Dunluce Castle  

Ruins of Dunluce Castle, power-base of the MacDonnells of Antrim. Scene of the assassination of Sir James MacDonnell, by poisoning, in retaliation for the death of Sir John Chichester. The plot seems to have been hatched by Sir Robert Cecil in order to assuage the anger of Sir Arthur Chichester.  

Chichester's rise through the ranks of the English army and officialdom, however, was temporarily interrupted by the threat of financial ruin. Following Lord Mountjoy's appointment to the viceroyalty in 1600, Chichester was forced to return to England for a short time on private business, reportedly being on the verge of bankruptcy.


Carrickfergus Castle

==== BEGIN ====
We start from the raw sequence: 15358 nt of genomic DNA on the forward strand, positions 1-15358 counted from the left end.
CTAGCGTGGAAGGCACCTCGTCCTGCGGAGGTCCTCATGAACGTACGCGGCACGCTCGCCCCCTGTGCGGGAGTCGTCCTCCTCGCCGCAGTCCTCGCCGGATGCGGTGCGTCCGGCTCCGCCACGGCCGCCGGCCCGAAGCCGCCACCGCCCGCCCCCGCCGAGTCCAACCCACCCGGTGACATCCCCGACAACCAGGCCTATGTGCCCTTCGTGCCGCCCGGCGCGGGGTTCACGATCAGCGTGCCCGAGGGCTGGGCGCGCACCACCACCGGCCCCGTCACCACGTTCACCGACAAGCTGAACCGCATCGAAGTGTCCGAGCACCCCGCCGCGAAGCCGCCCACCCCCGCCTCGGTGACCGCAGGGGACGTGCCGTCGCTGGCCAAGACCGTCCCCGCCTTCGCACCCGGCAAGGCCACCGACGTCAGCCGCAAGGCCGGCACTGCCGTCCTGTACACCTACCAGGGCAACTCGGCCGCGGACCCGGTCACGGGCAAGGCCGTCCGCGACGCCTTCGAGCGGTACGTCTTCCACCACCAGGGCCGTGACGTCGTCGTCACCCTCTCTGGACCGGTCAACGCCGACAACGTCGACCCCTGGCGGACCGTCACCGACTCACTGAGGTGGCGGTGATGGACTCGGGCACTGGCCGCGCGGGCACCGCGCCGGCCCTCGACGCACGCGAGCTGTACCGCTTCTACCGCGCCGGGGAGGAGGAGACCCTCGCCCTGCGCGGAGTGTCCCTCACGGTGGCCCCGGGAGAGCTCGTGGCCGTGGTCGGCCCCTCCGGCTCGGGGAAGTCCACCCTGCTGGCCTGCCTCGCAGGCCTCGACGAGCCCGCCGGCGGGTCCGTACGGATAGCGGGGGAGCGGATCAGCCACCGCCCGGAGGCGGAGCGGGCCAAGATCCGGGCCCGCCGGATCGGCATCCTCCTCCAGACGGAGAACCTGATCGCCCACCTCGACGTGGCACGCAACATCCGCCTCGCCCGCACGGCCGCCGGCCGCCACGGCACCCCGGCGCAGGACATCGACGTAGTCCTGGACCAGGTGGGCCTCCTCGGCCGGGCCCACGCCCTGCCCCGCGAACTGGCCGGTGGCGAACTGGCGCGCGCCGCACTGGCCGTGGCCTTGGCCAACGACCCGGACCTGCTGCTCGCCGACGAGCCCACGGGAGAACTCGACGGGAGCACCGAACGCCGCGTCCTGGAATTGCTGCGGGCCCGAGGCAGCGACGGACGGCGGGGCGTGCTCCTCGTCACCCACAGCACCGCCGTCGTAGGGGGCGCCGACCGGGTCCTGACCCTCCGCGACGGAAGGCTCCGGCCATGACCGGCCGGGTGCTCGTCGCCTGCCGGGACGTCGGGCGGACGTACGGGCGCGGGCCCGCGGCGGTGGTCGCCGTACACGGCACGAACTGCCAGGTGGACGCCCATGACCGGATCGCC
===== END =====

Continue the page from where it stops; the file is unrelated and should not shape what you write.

Mountjoy's relatively successful prosecution of the war owed much to both Chichester's advice and his practical implementation of an effective military strategy in the north. Chichester was to the fore in advocating the twin-pronged approach of encumbering Tyrone's forces by a ring of garrisons combined with a ruthless policy of despoliation. Of the latter strategy he infamously remarked, 'a million swords will not do them so much harm as one winter's famine' (Chichester to Cecil, 21 May 1600, PRO, SP 63/207iii/53). Ruthlessly efficient in the manner in which he subsequently carried out this policy of 'extermination' (Falls, 67), it was this trait which earned him his elevated status in the pantheon of English hate-figures in Irish history. After one raid across Lough Neagh, Chichester personally testified that he spared neither woman, child, nor beast. On reflection, he acknowledged that in this period of his career in Ireland he had been among the 'wasters and destroyers', though he later preferred to join the ranks of the 'builders and planters' (Chichester to Salisbury, November 1610, PRO, SP 63/229/135). However, it was precisely because of his successful military strategy that he enjoyed a growing reputation which ultimately was rewarded with his appointment to the lord deputyship in February 1605. Shortly after his appointment, on 8 April 1605, he married Letitia (Lettice), widow of Walter Vaughan of Golden Grove, Carmarthen, and of John Langhorne ofSt Bride's, Pembrokeshire, and daughter of Sir John Perrot, a former lord deputy of Ireland. They had only one child, Arthur, born on 22 September 1606, who survived little more than a month and was buried in Christ Church, Dublin, on 31 October 1606 and later reinterred in the family vault at Carrickfergus.